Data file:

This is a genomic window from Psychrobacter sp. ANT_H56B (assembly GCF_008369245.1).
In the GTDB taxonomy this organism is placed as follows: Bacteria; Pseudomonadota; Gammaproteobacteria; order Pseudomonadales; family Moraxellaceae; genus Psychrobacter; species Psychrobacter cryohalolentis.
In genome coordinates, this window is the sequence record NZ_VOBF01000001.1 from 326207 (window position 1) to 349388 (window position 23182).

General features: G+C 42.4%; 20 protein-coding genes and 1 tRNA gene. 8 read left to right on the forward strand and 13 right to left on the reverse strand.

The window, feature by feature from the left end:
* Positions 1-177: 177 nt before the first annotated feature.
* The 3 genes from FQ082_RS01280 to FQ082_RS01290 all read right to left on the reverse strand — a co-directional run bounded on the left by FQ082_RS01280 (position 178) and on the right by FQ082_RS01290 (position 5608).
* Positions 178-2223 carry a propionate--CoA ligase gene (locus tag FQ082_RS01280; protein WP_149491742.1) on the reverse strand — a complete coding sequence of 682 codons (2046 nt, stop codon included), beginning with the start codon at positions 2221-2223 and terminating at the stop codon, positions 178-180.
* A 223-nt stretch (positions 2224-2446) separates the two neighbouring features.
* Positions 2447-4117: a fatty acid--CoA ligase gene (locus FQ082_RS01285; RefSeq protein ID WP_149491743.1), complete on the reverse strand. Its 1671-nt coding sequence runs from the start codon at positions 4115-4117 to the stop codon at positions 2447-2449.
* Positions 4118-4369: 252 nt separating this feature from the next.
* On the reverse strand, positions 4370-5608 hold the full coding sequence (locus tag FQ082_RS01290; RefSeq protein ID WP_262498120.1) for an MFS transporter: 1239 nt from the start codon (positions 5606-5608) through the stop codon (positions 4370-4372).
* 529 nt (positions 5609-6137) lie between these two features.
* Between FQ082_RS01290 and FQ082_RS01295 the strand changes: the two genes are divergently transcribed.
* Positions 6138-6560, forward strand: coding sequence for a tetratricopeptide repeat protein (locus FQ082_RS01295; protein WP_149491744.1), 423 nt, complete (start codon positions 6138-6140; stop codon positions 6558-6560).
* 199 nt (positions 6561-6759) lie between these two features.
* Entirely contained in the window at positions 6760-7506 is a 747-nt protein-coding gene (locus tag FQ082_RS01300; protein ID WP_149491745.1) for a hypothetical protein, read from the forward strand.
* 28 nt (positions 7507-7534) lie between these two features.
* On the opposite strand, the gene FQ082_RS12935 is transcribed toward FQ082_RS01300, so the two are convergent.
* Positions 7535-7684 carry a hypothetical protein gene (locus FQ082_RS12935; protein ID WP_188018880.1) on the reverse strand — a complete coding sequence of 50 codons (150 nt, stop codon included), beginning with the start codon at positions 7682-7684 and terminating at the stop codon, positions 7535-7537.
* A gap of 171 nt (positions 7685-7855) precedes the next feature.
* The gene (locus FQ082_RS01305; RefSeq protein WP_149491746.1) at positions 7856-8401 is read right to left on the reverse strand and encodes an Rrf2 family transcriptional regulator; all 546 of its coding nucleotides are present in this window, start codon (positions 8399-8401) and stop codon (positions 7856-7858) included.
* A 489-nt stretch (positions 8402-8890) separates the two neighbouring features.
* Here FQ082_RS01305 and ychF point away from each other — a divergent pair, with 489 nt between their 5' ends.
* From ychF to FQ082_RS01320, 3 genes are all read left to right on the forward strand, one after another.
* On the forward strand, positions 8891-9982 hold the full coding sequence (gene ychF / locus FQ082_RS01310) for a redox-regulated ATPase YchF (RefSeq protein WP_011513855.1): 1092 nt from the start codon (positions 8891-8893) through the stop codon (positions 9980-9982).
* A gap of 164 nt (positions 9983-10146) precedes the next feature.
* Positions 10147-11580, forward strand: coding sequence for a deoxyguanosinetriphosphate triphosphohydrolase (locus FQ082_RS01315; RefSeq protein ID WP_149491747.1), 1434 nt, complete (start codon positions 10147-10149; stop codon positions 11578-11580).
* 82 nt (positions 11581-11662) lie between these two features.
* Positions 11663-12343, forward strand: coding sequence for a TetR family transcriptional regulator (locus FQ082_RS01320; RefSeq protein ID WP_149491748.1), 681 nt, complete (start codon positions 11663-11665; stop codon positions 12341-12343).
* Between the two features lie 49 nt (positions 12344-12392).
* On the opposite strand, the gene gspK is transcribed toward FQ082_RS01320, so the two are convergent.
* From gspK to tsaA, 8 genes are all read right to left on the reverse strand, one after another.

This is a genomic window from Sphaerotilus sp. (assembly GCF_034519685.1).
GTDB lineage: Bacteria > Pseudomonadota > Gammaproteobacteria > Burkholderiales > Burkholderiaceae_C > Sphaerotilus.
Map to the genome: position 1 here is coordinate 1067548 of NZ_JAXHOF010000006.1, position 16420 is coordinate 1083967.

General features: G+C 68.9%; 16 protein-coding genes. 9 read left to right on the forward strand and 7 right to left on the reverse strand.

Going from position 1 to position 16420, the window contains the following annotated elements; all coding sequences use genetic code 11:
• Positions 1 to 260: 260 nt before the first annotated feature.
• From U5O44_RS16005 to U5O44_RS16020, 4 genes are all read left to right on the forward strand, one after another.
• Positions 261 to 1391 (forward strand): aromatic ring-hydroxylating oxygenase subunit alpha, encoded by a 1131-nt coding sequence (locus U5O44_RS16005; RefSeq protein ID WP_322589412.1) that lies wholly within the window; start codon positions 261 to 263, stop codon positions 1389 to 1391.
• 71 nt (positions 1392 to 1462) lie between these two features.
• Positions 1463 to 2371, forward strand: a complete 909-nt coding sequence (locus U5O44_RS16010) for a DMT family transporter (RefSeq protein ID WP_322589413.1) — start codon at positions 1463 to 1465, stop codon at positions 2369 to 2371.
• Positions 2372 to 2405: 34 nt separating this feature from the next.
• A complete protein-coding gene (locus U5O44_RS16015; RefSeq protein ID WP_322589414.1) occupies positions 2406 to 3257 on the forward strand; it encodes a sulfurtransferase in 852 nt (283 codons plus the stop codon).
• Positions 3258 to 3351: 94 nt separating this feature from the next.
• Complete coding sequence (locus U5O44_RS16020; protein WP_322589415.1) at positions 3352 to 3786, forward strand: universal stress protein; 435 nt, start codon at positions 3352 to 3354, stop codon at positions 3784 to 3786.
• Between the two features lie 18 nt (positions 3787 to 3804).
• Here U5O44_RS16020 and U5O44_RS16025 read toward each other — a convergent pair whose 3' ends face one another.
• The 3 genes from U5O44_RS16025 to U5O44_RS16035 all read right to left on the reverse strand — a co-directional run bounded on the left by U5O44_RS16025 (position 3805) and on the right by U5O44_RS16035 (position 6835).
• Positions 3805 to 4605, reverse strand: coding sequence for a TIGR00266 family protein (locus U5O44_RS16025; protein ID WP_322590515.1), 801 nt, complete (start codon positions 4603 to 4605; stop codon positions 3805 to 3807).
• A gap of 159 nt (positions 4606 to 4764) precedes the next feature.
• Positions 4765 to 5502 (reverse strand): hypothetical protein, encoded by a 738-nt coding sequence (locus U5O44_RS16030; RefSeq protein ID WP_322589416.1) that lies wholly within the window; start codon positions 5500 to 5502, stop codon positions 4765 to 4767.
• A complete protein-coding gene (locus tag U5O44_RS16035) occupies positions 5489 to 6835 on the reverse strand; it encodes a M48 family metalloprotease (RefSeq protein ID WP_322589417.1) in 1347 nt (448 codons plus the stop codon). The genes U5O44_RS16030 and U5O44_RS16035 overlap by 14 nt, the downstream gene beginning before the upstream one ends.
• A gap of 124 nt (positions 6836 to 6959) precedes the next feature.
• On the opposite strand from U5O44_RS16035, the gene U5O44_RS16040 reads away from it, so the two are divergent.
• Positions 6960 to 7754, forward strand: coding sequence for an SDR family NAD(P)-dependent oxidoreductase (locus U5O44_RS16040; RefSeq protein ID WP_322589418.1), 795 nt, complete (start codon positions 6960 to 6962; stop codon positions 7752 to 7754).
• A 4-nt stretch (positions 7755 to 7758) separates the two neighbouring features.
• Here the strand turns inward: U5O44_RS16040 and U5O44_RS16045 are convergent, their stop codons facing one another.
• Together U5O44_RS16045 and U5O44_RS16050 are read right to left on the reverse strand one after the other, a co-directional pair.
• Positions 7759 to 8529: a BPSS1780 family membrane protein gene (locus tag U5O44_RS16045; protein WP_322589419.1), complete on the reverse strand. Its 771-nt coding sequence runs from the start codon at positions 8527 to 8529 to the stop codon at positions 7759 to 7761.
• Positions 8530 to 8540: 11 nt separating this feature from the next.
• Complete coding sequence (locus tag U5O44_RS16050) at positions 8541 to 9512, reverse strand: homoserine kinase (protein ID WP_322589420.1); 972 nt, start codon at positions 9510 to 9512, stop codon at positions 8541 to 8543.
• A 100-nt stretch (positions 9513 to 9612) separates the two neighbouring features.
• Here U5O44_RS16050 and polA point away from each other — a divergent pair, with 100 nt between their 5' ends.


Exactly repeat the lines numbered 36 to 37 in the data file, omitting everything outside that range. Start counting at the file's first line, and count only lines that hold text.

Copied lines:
Map to the genome: position 1 here is coordinate 1067548 of NZ_JAXHOF010000006.1, position 16420 is coordinate 1083967.

General features: G+C 68.9%; 16 protein-coding genes. 9 read left to right on the forward strand and 7 right to left on the reverse strand.